Thursday, September 20, 2012

Tales of Supernatural Friendship in Scholastic's "Ghost Buddy" Series

Our second grade daughter is a librarian's ideal child. She has a love of reading that sometimes borders on obsessive. For example, never did I think that as a mom I'd have to order my daughter to put her book down and eat her dinner. Or stop reading while walking so she doesn't hurt herself.

This has also resulted in her developing a reading ability far above her grade level. We can't keep up with her desire for new books to read. She likes fantasy and some mild science fiction, as long as it isn't too scary. So when Scholastic asked us to try out the new "Ghost Buddy" book series, I hoped the idea of a ghost as a main character wouldn't be too scary for her. 

The “Ghost Buddy” series focuses on two main characters. William C. “Billy” Broccoli, and his ghost friend Hoover Porterhouse III. Both boys have a series of problems. In Billy's case, it's that he is physically small and decidedly uncool. He has just moved into a new house with his mother (the principal at the local Junior High), his step-sister (the very popular 7th grader Breeze), and his step-father (Bennett, a dentist). He's starting sixth grade, has a room that is painted purple and lilac, and he has no idea how to make friends.

“Hoove,” as the ghost normally calls himself, is Billy's total opposite. He was 14, and is incredibly cool and stylish, without even trying. He's also been dead for 99 years, and that's where his problem comes in. In order to be able to move on outside the boundaries of his family's former ranchero, he has to pass his Ghost Report Card. He's managed passing grades on haunting skills and invisibility, and is easily passing personal hygiene, but his grades in “Responsibility” and “Helping Others” are abysmal. And if he can't get a passing grade from helping out Billy, he'll never move on.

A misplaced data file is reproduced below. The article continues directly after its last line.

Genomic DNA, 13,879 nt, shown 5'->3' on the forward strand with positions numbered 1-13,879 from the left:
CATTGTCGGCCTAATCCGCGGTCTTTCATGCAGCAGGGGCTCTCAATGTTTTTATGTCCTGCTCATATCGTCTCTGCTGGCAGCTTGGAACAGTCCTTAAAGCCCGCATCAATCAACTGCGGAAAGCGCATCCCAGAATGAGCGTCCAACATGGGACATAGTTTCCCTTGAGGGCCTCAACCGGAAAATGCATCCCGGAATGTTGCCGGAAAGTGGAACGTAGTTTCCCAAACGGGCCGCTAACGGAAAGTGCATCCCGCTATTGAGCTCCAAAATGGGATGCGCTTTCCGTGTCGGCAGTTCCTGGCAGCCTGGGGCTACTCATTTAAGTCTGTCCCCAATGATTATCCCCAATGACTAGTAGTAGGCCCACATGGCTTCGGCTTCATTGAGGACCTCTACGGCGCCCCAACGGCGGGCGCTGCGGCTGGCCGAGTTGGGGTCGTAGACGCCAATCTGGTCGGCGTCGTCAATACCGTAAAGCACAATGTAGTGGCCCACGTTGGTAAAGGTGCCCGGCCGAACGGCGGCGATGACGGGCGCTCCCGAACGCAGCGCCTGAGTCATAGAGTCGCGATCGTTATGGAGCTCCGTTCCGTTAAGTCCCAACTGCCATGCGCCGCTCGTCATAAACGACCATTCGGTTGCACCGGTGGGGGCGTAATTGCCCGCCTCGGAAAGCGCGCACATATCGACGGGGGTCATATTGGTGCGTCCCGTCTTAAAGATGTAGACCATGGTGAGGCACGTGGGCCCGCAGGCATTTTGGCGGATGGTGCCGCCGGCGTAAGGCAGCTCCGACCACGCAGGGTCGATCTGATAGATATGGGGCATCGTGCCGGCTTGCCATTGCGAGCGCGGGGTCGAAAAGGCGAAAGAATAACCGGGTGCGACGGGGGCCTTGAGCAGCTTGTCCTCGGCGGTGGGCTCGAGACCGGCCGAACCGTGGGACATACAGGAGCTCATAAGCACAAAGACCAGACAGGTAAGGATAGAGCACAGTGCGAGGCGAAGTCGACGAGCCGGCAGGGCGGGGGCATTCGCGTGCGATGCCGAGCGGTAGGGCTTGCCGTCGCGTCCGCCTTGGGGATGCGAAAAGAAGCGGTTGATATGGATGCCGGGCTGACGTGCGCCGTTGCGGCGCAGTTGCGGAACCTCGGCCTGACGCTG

The first book, Zero to Hero, focuses on Billy and Hoove's first meetings, and we are introduced to the core cast for the upcoming books. In addition to Billy, his family, and Hoove, we also meet Ruby Baker (Billy's presumed love interest), next-door-neighbor/law-enforcement enthusiast/bully Rod Brownstone, and cool kid and potential new best friend for Billy, Ricardo Perez. Hoove and Billy manage to forge an unlikely friendship as Hoove helps Billy defend himself from Rod's bullying and helps him earn some modicum of respect in his new school.

The second book, Mind if I Read Your Mind? centers around a public speaking competition at the school where Hoove sets Billy up to win by demonstrating his powers of mind-reading. Conflict arises when Billy spends more time paying attention to his mortal friends than Hoove, and Hoove ends up feeling unappreciated.

Both books are written with an easy, breezy style that will appeal to younger readers, although I think that some of the language may be on the edge of their vocabulary levels. Billy is a compelling protagonist, very much a Peter Parker-esque figure who nothing can go right for, and who most readers will see something of themselves in. And the Hoove is an irascible rogue whose heart is, ultimately, in the right place (shades of author Henry Winkler's old role as The Fonz, in fact).

As the series progresses (these are the only two books out so far), it is clear that Billy will continue to grow and evolve beyond needing Hoove's assistance, and Hoove will finally get his passing grade in Helping Others and Responsibility, and be granted his freedom to go and visit every baseball stadium in America.

The books are thoroughly fun, and quick reads and I think that Winkler and Lin Oliver have another successful series on their hands. I read both in a single afternoon, so the average grade-school kid should be able to manage them without too much difficulty.